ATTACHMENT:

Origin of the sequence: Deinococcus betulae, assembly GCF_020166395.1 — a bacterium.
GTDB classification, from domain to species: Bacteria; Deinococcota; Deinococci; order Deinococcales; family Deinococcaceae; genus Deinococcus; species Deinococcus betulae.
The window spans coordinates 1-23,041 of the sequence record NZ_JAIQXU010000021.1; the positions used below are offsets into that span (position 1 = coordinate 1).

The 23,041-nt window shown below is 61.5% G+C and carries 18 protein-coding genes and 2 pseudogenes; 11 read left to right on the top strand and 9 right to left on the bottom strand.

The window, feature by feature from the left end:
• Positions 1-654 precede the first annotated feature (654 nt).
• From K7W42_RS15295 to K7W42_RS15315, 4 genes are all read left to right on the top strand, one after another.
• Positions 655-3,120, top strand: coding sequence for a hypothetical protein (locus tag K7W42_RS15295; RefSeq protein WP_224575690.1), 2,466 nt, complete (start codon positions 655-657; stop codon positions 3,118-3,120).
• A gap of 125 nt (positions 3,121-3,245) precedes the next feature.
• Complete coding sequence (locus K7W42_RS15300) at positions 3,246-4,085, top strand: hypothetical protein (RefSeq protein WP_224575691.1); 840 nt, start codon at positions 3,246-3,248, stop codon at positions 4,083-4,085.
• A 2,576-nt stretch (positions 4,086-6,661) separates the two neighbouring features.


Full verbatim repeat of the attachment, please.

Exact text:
Origin of the sequence: Deinococcus betulae, assembly GCF_020166395.1 — a bacterium.
GTDB classification, from domain to species: Bacteria; Deinococcota; Deinococci; order Deinococcales; family Deinococcaceae; genus Deinococcus; species Deinococcus betulae.
The window spans coordinates 1-23,041 of the sequence record NZ_JAIQXU010000021.1; the positions used below are offsets into that span (position 1 = coordinate 1).

The 23,041-nt window shown below is 61.5% G+C and carries 18 protein-coding genes and 2 pseudogenes; 11 read left to right on the top strand and 9 right to left on the bottom strand.

The window, feature by feature from the left end:
• Positions 1-654 precede the first annotated feature (654 nt).
• From K7W42_RS15295 to K7W42_RS15315, 4 genes are all read left to right on the top strand, one after another.
• Positions 655-3,120, top strand: coding sequence for a hypothetical protein (locus tag K7W42_RS15295; RefSeq protein WP_224575690.1), 2,466 nt, complete (start codon positions 655-657; stop codon positions 3,118-3,120).
• A gap of 125 nt (positions 3,121-3,245) precedes the next feature.
• Complete coding sequence (locus K7W42_RS15300) at positions 3,246-4,085, top strand: hypothetical protein (RefSeq protein WP_224575691.1); 840 nt, start codon at positions 3,246-3,248, stop codon at positions 4,083-4,085.
• A 2,576-nt stretch (positions 4,086-6,661) separates the two neighbouring features.